Every so often over the course of a 162-game baseball season, the Baseball Gods like to remind you what an excruciating ordeal it is to be a Major League Baseball fan. That it's a grueling exercise in mental fortitude for the rears in the seats as well as the players on the diamond.
But back to this weekend's three-game series with the struggling Cincinnati Reds.
Not only did los Gigantes drop two of the trio, but each L came in a game started by one of the two aces.
Tim Lincecum wasn't his usual blisteringly hostile self when welcoming the Reds to town on Friday. Nevertheless, his off twirl had a lot less to do with the loss than the five errors committed by a normally soft-handed defense.
Then, Matt Cain bookended the visit with a bad day, not merely one where he was a little askew.
For the first time in a long time, Cainer didn't pitch well enough to give the impression he could've/should've won. Surrendering five runs in seven innings won't get it done, not for most teams and certainly not for the iron-depleted Orange and Black offense.
Oh well, it happens.
What really added insult to injury was not the familiar face in Cinci's dugout
The City will always have an inexplicable soft spot for Dusty Baker, even though you could argue it was Bake who cost us the 2002 World Series...
On second thought, that's just me being bitter—the tenderness is actually well-deserved for 10 mostly fantastic years at the helm in San Francisco. Nobody likes losing to an ex-player, ex-manager, ex-owner, or ex-anything, but going down to a former ally isn't the worst way to go.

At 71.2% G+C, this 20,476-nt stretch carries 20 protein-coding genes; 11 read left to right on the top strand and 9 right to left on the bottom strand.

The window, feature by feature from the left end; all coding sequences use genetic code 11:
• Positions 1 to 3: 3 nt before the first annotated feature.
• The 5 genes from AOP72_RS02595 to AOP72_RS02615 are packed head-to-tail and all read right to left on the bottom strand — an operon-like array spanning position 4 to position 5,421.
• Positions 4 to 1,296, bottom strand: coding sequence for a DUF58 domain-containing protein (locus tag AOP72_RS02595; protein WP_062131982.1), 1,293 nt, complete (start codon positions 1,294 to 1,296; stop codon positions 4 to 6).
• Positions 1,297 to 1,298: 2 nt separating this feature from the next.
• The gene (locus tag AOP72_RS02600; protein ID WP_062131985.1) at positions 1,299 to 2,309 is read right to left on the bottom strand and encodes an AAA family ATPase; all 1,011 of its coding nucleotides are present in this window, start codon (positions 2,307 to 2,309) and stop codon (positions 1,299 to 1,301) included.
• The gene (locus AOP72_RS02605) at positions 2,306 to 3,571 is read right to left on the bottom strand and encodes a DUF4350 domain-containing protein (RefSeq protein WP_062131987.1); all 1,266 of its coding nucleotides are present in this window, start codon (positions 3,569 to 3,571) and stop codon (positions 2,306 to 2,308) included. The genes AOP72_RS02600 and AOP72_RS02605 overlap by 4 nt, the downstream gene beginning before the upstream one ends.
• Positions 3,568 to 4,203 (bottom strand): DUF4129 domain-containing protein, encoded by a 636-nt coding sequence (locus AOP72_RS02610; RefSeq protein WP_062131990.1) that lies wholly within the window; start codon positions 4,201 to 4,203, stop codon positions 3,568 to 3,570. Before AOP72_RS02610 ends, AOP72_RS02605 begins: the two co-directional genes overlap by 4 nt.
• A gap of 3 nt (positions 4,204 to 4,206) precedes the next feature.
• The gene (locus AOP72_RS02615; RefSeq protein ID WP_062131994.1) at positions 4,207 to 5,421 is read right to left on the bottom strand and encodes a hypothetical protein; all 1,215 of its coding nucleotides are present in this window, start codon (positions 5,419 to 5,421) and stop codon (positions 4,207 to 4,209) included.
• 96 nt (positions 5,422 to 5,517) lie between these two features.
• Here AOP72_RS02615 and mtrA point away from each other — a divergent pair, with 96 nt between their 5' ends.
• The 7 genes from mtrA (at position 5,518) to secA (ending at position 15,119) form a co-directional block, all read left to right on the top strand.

No, the real kick to the gonads was that the lone victory in the three-gamer—a Barry Zito gem on Saturday—wasn't televised.
You have to understand, if you live in the Giants' home market and you subscribe to CSN Bay Area, you're used to seeing basically every game. There are maybe, maybe, ten games that don't make the airwaves.
And most of those overlap with other premier events that would supersede any early season baseball game.
So it's always a rude awakening when we get this late in the season only to be greeted by those dreaded words "Radio Only" (with all due respect to Jon Miller, Dave Flemming, and the rest of the radio crew).
This one wasn't an April/May game to be easily overlooked and then forgotten. This could end up being a hugely consequential series with the division leaders coming in on the Reds' victorious heels.
We are, after all, entering the dog days and they slip into the stretch run while nobody's paying attention.
Plus, did I mention it was the only freakin' win of the weekend?
That's the really tough pill to swallow because, as devoted baseball fans, we need to see the redemptive win after yet another soul-crushing defeat. That's baseball's dirty little secret—with so many games, you're not supposed to care about each individual outcome as much.
Except you do.
Big wins in the season's opening stanza are euphoric and the losses tragic. As the marathon wears on, the illogical happens as the sensations only intensify. Each new loss heaps misery upon a growing pile and each subsequent eradicating win makes you forget the ominous pile of defeat.
Until the next one repeats the draining cycle.
After 111 games, the San Francisco Giants are buried under a 50-game mountain of misfortune and this fan can't remember what a win looks like.
Nobody said love was easy.